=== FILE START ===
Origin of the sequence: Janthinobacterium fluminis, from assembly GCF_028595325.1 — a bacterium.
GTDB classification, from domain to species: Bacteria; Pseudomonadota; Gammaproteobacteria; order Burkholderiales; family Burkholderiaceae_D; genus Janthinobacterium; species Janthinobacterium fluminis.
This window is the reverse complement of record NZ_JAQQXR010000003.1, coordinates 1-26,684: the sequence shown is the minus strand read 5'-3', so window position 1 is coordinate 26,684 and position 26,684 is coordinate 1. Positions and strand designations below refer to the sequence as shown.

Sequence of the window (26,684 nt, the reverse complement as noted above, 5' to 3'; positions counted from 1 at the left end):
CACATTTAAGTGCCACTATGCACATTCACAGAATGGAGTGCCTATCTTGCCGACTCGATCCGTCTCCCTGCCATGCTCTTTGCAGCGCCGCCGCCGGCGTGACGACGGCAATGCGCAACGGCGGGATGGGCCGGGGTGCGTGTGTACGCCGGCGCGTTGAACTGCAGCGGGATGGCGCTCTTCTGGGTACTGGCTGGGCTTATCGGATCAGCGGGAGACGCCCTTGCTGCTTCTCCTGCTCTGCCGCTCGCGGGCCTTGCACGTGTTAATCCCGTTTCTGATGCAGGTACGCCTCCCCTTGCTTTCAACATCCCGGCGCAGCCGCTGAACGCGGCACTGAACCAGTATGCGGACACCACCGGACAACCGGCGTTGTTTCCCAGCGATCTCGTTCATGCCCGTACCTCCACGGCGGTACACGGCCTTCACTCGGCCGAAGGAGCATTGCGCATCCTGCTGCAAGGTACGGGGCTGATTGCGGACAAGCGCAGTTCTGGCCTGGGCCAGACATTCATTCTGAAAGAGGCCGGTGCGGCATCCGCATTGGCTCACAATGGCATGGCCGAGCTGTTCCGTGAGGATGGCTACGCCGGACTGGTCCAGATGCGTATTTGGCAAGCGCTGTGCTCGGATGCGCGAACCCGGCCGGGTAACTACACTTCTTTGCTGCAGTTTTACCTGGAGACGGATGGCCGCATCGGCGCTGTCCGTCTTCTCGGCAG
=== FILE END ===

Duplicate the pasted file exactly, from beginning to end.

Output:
Origin of the sequence: Janthinobacterium fluminis, from assembly GCF_028595325.1 — a bacterium.
GTDB classification, from domain to species: Bacteria; Pseudomonadota; Gammaproteobacteria; order Burkholderiales; family Burkholderiaceae_D; genus Janthinobacterium; species Janthinobacterium fluminis.
This window is the reverse complement of record NZ_JAQQXR010000003.1, coordinates 1-26,684: the sequence shown is the minus strand read 5'-3', so window position 1 is coordinate 26,684 and position 26,684 is coordinate 1. Positions and strand designations below refer to the sequence as shown.

Sequence of the window (26,684 nt, the reverse complement as noted above, 5' to 3'; positions counted from 1 at the left end):
CACATTTAAGTGCCACTATGCACATTCACAGAATGGAGTGCCTATCTTGCCGACTCGATCCGTCTCCCTGCCATGCTCTTTGCAGCGCCGCCGCCGGCGTGACGACGGCAATGCGCAACGGCGGGATGGGCCGGGGTGCGTGTGTACGCCGGCGCGTTGAACTGCAGCGGGATGGCGCTCTTCTGGGTACTGGCTGGGCTTATCGGATCAGCGGGAGACGCCCTTGCTGCTTCTCCTGCTCTGCCGCTCGCGGGCCTTGCACGTGTTAATCCCGTTTCTGATGCAGGTACGCCTCCCCTTGCTTTCAACATCCCGGCGCAGCCGCTGAACGCGGCACTGAACCAGTATGCGGACACCACCGGACAACCGGCGTTGTTTCCCAGCGATCTCGTTCATGCCCGTACCTCCACGGCGGTACACGGCCTTCACTCGGCCGAAGGAGCATTGCGCATCCTGCTGCAAGGTACGGGGCTGATTGCGGACAAGCGCAGTTCTGGCCTGGGCCAGACATTCATTCTGAAAGAGGCCGGTGCGGCATCCGCATTGGCTCACAATGGCATGGCCGAGCTGTTCCGTGAGGATGGCTACGCCGGACTGGTCCAGATGCGTATTTGGCAAGCGCTGTGCTCGGATGCGCGAACCCGGCCGGGTAACTACACTTCTTTGCTGCAGTTTTACCTGGAGACGGATGGCCGCATCGGCGCTGTCCGTCTTCTCGGCAG